– I did a lot of grunt work at Greenpeace like opening and sorting mail, envelope stuffing, sticking address labels, data encoding, wrapping posters and windwills (haha will explain next time)…but who’s complaining? I loved every second of it. I realize that working with my hands (i.e. folding) is very therapeutic and relaxing. Also, I knew that no matter how small the task, if it helped save the environment somehow then I would go home a very happy intern. Nevertheless, I was also able to do some non-menial stuff as well, like editing the Grey Power newsletter, doing research on climate change and renewable energy and helping with the preparations for the launch of The Big Switch website. The Big Switch is a fast-growing coalition of Australian organisations, businesses and community groups whose goal is to raise awareness about climate change solutions by informing people about simple lifestyle choices we can make to reduce our greenhouse gas emissions. Concrete proof of my contribution to The Big Switch site could be seen here, but if you check out the other forums you might come across my other numerous posts as well.

– The Volunteer Coordinator also pulled some strings so I could attend an internal workshop for Communications interns. I ended up videotaping the workshop despite my absolute lack of skills in operating a videocam just so I could “attend” this session. I’m pretty sure the tape’s got a lot of Blair Witch Project-esque shots.

– My best experience as an intern by far and hands down would have to be the day I went postering at Bondi Beach. Together with an Aussie intern (whose accent was as thick as glue), we were sent off to Bondi to put up posters publicizing the Save Anvil Hill rally (Anvil Hill is a coal mine). We were told to stick the posters near bus stops and outside cafes for maximum public exposure. But when we got to Bondi, we were surprised to find that all the posts were bare. Apparently, since it was a busy tourist spot, the Council preserves Bondi’s cleanliness by tearing down all posters on walls and posts. In addition, several police and Council people were patrolling the area when we arrived. Wah! We had not been forewarned that it was illegal to go postering in Bondi. We initially wanted to ring the campaigner who assigned us this task to tell him that we wanted to back out, but then we decided to just do it and get it over with. So, me and my partner proceeded to carry out our work as inconspicuously as possible, lest we be arrested. This was our division of labor: I was the designated “holder” while my partner was the designated “taper”. We expertly put up each poster in under a minute, while dodging police and Council people. I just had to keep one poster for myself to remind me of my best/worst day as an energy campaigner.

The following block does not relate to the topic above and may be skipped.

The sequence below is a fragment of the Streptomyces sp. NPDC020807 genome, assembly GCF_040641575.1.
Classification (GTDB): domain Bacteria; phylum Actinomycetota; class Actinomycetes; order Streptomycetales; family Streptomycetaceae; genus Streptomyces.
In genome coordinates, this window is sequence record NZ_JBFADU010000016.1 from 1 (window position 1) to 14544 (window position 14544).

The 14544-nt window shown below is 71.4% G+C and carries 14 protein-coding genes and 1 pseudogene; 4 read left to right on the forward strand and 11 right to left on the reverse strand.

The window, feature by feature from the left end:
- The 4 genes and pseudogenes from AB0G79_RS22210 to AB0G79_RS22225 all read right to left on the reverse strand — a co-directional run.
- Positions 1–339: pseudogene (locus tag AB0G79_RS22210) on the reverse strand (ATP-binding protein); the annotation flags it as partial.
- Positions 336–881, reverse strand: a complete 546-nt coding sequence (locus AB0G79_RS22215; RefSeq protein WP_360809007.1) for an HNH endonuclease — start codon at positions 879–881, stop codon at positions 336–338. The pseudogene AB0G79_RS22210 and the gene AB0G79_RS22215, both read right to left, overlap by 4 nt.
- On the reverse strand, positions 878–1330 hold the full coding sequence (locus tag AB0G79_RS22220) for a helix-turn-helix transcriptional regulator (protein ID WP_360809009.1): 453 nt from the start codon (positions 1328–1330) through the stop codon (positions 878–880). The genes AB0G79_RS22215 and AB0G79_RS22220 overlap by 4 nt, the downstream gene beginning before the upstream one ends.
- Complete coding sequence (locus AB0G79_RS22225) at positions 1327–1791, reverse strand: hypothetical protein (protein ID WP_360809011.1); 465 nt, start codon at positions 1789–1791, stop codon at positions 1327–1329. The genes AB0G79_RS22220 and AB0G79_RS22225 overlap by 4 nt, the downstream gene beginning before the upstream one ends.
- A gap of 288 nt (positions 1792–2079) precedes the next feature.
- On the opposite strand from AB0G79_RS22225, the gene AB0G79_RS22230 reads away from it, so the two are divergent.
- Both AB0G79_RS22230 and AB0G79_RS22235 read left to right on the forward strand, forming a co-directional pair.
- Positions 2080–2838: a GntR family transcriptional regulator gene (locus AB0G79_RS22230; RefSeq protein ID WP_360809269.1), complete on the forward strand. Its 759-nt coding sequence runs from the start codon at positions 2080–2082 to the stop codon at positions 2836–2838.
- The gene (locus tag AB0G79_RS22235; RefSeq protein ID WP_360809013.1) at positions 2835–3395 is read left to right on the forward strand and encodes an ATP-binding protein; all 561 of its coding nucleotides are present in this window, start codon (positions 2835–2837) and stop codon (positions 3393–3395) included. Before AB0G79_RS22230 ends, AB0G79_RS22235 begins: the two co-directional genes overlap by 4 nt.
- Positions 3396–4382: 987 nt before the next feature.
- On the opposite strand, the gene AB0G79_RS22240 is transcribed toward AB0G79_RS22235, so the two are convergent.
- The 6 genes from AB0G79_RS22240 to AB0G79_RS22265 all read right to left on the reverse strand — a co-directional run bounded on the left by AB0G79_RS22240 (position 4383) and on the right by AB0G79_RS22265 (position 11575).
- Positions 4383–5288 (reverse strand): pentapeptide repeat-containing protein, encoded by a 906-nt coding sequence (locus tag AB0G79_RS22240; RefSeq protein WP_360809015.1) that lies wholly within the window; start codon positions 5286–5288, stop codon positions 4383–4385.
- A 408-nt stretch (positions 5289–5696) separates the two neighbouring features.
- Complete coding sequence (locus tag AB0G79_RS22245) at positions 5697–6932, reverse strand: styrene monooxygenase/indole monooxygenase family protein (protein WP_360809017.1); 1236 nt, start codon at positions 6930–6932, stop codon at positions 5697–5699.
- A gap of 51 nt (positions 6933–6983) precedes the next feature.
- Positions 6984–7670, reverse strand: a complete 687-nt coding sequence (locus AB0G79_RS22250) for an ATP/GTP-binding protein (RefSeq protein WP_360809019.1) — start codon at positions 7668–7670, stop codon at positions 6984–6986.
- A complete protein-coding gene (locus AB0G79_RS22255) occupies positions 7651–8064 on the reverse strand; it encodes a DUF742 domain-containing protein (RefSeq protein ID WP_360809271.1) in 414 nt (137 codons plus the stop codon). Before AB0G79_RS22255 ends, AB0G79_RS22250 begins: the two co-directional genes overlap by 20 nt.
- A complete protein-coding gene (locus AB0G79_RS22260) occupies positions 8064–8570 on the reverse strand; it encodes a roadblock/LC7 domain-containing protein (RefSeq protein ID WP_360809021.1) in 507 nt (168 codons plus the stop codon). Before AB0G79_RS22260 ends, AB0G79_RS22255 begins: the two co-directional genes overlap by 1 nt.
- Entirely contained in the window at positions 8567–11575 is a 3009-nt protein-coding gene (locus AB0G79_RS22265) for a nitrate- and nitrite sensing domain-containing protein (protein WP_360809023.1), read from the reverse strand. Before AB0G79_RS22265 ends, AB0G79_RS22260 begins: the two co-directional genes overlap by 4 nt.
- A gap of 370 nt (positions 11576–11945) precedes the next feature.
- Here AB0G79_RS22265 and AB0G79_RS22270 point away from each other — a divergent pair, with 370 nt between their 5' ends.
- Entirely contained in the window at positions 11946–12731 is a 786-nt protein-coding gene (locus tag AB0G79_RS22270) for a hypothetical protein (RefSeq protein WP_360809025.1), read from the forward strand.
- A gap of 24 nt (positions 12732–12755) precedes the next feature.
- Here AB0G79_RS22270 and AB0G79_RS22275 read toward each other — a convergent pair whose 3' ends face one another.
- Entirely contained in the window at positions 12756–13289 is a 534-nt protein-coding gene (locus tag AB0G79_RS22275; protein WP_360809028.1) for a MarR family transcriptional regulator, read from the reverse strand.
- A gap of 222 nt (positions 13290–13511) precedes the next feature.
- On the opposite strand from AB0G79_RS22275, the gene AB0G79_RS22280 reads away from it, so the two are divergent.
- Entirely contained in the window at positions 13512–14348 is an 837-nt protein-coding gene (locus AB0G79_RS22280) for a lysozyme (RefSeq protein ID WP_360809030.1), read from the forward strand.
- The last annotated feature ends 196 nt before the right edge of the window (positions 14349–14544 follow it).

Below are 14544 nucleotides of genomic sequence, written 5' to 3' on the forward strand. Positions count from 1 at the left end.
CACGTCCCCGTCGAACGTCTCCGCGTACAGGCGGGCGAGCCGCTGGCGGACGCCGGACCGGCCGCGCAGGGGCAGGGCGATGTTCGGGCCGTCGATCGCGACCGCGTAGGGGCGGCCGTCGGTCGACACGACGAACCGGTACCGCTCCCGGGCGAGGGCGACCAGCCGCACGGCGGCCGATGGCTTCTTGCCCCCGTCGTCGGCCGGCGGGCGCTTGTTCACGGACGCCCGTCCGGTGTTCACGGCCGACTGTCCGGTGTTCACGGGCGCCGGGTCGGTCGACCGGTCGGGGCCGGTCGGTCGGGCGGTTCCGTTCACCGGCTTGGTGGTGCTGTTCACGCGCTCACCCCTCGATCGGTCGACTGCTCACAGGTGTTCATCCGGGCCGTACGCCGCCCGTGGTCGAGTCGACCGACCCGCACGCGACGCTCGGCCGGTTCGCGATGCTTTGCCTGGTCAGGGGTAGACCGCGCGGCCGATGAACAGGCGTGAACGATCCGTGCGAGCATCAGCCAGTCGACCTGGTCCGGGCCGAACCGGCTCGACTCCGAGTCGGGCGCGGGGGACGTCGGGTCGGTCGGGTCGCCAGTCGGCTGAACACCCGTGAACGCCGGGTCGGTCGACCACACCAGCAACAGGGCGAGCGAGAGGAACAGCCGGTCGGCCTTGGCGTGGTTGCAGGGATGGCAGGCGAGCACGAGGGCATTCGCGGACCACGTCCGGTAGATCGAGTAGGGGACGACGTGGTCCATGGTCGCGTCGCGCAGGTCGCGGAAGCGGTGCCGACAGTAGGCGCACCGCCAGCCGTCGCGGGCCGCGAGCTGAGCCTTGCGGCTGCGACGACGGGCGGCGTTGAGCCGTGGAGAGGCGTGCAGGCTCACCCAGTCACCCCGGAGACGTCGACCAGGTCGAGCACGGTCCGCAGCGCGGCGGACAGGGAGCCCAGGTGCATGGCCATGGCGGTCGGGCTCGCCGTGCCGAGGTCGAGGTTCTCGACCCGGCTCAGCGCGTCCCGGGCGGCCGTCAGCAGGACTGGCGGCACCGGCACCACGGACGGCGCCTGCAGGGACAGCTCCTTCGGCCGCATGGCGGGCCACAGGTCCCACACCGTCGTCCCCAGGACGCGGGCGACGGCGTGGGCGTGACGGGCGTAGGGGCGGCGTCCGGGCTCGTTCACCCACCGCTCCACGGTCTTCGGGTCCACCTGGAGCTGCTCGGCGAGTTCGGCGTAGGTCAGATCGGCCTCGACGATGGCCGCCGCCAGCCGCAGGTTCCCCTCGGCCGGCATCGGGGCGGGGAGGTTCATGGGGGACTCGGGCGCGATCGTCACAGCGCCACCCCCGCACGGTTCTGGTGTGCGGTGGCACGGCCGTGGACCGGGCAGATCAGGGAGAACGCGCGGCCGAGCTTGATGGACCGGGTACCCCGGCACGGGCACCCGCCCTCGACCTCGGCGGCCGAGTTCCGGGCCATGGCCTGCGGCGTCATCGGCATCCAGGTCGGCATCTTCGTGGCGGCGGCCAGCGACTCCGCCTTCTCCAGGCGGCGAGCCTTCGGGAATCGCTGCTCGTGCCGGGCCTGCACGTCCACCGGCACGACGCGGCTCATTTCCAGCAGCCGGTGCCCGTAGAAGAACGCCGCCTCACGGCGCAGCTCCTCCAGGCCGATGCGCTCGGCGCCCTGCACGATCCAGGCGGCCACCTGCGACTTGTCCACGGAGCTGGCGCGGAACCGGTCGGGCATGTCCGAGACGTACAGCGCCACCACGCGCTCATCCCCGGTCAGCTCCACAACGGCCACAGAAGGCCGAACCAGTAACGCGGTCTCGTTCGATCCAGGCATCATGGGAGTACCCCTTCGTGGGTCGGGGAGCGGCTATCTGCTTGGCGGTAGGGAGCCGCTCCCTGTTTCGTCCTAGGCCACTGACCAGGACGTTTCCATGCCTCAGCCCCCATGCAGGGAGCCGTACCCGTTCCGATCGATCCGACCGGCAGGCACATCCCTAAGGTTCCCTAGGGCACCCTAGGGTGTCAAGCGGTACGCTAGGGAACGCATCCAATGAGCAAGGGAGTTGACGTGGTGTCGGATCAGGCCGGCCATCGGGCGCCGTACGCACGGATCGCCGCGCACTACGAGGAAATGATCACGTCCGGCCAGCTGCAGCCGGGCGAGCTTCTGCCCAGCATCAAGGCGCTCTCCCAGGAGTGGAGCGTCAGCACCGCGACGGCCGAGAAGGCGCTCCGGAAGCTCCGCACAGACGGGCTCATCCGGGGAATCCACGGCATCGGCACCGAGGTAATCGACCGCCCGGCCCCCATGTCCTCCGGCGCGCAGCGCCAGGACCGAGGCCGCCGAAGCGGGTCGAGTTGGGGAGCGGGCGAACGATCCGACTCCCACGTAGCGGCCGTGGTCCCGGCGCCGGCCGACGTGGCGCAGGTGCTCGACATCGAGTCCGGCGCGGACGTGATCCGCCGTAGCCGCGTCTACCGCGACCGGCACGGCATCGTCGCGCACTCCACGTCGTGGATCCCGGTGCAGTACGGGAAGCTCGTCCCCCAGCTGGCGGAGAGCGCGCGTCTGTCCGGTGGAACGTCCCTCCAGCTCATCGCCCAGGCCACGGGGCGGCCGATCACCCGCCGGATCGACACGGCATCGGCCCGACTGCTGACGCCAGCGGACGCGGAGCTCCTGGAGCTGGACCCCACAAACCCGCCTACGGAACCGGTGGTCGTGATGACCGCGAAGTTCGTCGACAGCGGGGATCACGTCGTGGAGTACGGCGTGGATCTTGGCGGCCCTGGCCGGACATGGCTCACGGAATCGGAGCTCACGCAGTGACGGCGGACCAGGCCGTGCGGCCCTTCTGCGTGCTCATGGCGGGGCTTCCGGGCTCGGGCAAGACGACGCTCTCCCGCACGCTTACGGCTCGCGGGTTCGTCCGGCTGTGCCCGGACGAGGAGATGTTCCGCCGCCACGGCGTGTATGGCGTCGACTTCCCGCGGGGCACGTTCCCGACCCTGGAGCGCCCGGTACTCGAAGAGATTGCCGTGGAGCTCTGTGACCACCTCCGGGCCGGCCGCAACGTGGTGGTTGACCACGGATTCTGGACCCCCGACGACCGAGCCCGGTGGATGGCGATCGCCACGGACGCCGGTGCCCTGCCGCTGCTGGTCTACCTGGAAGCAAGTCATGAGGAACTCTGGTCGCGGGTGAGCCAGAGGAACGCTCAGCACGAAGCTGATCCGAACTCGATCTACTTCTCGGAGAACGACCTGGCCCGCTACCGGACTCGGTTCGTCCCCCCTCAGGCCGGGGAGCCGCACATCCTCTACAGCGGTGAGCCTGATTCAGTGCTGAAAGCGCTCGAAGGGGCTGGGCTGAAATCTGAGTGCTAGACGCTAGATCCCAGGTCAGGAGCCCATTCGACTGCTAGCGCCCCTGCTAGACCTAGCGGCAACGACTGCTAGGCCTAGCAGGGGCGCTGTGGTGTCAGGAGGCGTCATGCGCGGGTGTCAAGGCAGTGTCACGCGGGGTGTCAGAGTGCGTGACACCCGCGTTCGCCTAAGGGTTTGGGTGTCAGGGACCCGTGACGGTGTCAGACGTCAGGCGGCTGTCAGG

– As a parting gift, I was taken to lunch at an Asian vegetarian resto (which serves vegetarian peking duck) and given a Greenpeace goodie bag with a mug, a CD and an uber cool shirt which reads: “We love Japan…but whaling breaks our hearts” (I also helped out with the data encoding for the whales campaigns). Also, I was given a magnificently written reference letter. Woohoo!

– I have now been using green bags instead of plastic when I go grocery shopping. I have also convinced my flatmate to switch to green electricity. We now switch off our appliances at the power point when not in use. As long as I can still handle the cold, I do not turn on my heater. I take quicker showers now since even an extra minute would waste a significant amount of water. I now know which foods are genetically modified, and as much as possible I try not to buy these products anymore (but I can’t seem to give up my Doritos, Oreos and Maggi seasoning, sorry). Little things, but I know that in my own small way I am reducing my greenhouse emissions and saving our dear planet. Thank you, Greenpeace, for enlightening me on this.